After 21 days I had the water goal down pat so I went back to the list and picked a new goal to add. Grasping joy is always important to me and harder to do when I am under a lot of stress. So I wrote down #12 from the list: “Do something kind for someone daily.” To me, offering kindness brings joy.
As fate would have it, I was quickly tested.
“Mom what was my first word when I was a baby?” my younger daughter said as we drove home from swim team practice.
I knew her sister’s first word, but I could not think of hers. “We will have to check your baby book sometime,” I said secretly hoping she would forget about it. I honestly didn’t even know if I had written it down.
“When we get home?” she asked.
I really didn’t want to—there was a lot to do—dinner, homework, bedtime, and book writing. But then I thought about my Living Calendar. Do one thing kind day. This would surely count as a couple days worth of kindness, I decided. “Okay,” I agreed and received a cheer of joy from the backseat in response.
Upon arrival, I immediately went to the family room cabinet. Buried beneath old photo albums was what my daughter was looking for. But instead of feeling relieved that I’d located it, my heart sank. I’d called it a baby book, but it was it was simply a calendar with one detail about the day documented in each box. It had been a rough year to say the least. Going from one to two children was a difficult adjustment for me—especially since Avery had raging colic for five solid months. To make matters worse, we moved to a new state, taking me away from my supportive parents and friends. My husband had to travel during the week. I was homesick, lonely, and depressed. Maintaining a baby book seemed overwhelming and impossible. I’d gone into the Hallmark store and cried with joy when I saw “Baby’s First Year Calendar.” Even on the hardest days, I was able to document one notable detail about this precious baby girl.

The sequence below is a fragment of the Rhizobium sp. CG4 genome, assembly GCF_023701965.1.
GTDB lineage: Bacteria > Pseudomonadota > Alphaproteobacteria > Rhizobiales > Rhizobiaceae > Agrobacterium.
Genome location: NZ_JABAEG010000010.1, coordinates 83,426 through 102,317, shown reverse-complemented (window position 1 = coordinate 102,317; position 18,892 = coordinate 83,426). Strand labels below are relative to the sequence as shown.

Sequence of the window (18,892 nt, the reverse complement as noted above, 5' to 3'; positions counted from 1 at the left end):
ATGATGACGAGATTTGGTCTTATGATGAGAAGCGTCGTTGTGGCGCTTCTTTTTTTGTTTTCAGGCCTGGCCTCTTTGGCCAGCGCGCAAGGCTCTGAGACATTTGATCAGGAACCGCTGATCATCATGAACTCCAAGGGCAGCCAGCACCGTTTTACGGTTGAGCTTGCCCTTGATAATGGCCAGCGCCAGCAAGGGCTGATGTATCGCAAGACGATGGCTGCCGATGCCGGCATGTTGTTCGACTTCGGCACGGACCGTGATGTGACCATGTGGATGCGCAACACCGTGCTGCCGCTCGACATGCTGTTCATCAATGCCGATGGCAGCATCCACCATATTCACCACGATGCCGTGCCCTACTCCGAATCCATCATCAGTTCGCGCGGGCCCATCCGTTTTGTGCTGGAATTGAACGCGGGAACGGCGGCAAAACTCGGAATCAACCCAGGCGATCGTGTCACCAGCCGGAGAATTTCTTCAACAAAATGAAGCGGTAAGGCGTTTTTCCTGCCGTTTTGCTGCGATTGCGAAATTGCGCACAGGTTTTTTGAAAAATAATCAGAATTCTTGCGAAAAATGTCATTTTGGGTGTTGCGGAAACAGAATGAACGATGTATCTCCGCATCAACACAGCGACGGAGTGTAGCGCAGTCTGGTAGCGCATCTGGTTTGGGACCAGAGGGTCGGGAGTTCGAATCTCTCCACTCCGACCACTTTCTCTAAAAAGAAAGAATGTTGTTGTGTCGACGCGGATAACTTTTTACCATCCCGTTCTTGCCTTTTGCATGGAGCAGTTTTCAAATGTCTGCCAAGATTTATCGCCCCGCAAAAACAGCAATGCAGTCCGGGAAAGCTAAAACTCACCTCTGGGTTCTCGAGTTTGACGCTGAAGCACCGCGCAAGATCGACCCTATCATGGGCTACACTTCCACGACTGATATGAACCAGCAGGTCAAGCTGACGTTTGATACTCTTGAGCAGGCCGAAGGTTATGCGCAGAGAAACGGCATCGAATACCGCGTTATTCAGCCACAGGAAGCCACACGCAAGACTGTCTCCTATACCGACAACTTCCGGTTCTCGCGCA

And now, nine years later, I was so thankful I did.
“Oh good! You found it,” my daughter exclaimed while patting the seat next to her. If she was disappointed by the flimsy excuse for a baby book, she sure didn’t show it. My child’s face held the look of pure joy, as if about to open a long-awaited gift.
I began reading my notes scribbled in tired handwriting inside each calendar box. Some details I’d forgotten. Other details triggered additional memories that I was delighted to share.
My daughter soaked up every morsel of information about her baby self. She laughed at some of the discoveries and said “awwww” at others. When we got to the square that contained her first word, “Dada,” we both laughed. That was her sister’s first word too.
“No fair!” I said. “I should have at least gotten ‘Mama’ from at least one of you!” I teased.
That’s when my girl wrapped her arms around me and said, “I love you, Mama! You took such good care of me. This is the best book ever!”
After she got up, I hugged that Living Calendar to my chest and felt an overwhelming sense of relief and hope for me and for you. Even in the most difficult periods, even when we face great obstacles, we can still do something good for our bodies, our beloved people, and our futures. And just one small effort each day can add up to something glorious.
To that tired, depressed mama dutifully caring for her precious ones …
To that weary book writer praying the words will flow …
To that feisty survivor wondering what the pain level will be today …
To that broken-hearted believer searching for answers and a little hope …
To the gray-haired dreamer not quite ready to give up on the dream …
To that fearful protector facing another battle on this bitter, cold day …